Windows uses a Central Store to store Administrative Templates files. In a domain with a Windows Server 2008 Service Level or higher, the ADM folder is not created in a Group Policy Object (GPO) as it is in earlier versions of Windows. Therefore, Windows domain controllers do not store or replicate redundant copies of .adm files.
Note: If you use a client that is running an earlier version of Windows to change a policy that is created or administered on a Windows 8.1-based or a Windows 10-based computer, the client creates the ADM folder and replicates the files.
Managing the Central Store
To take advantage of the benefits of .admx files, a Central Store must exist in the SYSVOL folder on a Windows domain controller. The Central Store is a file location that is checked by the Group Policy tools. The Group Policy tools use any .admx files that are located in the Central Store. The files that are in the Central Store are later replicated to all domain controllers in the domain.
For At Home, a Central Store has been created for .admx and .adml files. The PolicyDefinitions folder has been created in the following location (for example) on the domain controller:
Copy all files from the PolicyDefinitions folder on a source computer to the PolicyDefinitions folder on the domain controller. The source location can be either of the following:
- The C:\Windows folder on a Windows 8.1-based or Windows 10-based client computer
- The C:\Program Files (x86)\Microsoft Group Policy\client folder if you have downloaded any of the Administrative Templates separately
The PolicyDefinitions folder on the Windows domain controller stores all .admx files and .adml files for all languages that are enabled on the client computer.
The .adml files are stored in a language-specific folder. For example, English (United States) .adml files are stored in a folder that is named “en-US“; Korean .adml files are stored in a folder that is named “ko_KR“; and so on.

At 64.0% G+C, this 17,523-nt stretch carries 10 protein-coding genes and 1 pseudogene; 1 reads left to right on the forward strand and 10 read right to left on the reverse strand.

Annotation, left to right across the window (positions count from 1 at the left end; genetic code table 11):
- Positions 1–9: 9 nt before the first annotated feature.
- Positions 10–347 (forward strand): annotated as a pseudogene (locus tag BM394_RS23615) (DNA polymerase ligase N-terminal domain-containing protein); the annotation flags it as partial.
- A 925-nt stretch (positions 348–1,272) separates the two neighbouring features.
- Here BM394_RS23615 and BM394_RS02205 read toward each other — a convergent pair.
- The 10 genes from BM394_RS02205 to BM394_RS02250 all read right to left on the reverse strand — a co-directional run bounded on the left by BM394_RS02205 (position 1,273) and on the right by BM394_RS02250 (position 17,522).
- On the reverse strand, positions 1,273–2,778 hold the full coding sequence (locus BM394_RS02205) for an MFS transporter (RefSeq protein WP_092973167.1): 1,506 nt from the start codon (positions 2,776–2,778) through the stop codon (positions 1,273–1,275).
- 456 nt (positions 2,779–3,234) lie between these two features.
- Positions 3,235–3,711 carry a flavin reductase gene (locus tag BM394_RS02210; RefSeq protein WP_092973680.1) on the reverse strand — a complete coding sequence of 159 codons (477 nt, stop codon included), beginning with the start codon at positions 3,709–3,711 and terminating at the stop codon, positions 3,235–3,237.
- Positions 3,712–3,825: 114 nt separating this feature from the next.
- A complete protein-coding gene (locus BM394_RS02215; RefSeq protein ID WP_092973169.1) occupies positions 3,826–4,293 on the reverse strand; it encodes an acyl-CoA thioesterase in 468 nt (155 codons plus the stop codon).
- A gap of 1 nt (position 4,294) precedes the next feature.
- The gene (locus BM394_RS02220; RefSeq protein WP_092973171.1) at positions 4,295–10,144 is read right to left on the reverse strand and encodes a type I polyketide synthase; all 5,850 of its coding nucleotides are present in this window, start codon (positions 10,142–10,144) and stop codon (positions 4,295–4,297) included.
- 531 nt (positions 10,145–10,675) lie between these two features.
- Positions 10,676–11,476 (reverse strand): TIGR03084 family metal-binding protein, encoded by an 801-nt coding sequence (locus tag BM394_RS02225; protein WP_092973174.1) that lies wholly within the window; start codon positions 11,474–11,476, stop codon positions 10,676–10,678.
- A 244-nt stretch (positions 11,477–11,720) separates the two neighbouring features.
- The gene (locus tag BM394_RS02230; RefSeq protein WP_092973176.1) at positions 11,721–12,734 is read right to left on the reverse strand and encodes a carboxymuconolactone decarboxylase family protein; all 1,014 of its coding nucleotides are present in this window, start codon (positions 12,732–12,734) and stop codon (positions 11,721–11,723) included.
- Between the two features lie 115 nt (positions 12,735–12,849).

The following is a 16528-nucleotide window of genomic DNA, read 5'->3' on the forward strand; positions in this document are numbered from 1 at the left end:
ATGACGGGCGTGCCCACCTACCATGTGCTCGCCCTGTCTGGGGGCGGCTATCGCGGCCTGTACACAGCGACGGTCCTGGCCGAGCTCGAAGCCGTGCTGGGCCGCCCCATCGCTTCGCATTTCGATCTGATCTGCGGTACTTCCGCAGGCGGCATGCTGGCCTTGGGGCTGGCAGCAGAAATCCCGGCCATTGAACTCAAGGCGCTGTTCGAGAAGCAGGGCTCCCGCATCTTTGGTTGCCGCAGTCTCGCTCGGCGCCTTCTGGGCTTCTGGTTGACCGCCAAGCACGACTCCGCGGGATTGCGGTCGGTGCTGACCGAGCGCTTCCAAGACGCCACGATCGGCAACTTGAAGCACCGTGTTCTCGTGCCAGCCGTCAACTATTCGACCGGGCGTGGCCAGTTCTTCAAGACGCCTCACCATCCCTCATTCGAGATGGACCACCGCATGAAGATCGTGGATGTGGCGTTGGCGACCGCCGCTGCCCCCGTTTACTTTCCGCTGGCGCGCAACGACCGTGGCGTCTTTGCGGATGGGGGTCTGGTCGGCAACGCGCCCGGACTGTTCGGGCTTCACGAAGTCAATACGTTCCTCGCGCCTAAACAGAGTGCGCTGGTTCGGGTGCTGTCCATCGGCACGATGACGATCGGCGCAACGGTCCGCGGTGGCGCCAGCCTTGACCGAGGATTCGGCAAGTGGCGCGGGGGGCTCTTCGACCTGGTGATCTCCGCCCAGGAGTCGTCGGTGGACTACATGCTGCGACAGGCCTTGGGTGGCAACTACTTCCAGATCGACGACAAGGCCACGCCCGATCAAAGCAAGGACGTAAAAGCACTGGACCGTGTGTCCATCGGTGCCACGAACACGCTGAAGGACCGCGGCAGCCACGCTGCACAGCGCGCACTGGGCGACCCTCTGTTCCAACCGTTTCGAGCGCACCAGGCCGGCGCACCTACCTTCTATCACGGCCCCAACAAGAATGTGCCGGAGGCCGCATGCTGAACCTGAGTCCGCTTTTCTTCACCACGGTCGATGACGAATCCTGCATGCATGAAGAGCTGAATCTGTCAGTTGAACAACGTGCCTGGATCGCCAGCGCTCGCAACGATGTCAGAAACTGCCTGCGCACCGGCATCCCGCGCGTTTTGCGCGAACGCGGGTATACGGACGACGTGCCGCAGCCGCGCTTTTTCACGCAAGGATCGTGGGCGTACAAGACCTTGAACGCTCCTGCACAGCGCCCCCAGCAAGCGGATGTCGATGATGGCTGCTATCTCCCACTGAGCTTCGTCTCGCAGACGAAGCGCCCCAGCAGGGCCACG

If .adml files for additional languages are required, you must copy the folder that contains the .adml files for that language to the Central Store. When you have copied all .admx and .adml files, the PolicyDefinitions folder on the domain controller should contain the .admx files and one or more folders that contain language-specific .adml files.
Note: When you copy the .admx and .adml files from a Windows 10-based computer, verify that the most recent updates to these files are installed. Also, make sure that the most recent Administrative Templates files are replicated. This advice also applies to service packs, as applicable.
Scott is an experienced professional and recognized leader specializing in the design and implementation of enterprise virtualization, enterprise storage, server infrastructures and operations. A self-starter able to work both independently and in a team-oriented environment, Scott has a proven ability to create and automate solutions to improve productivity, reliability and performance. Throughout his professional career, Scott has proven successes implementing technology and service improvement initiatives and has a demonstrated ability to think strategically about business, create technical definition around objectives in complex situations, develop solution strategies, motivate and mobilize resources, and deliver end-to-end technology solutions. Scott has achieved multiple industry recognized certifications in virtualization, networking, cloud, storage and other technologies, and is honored to be a VMware vExpert in 2018, 2019 and 2020.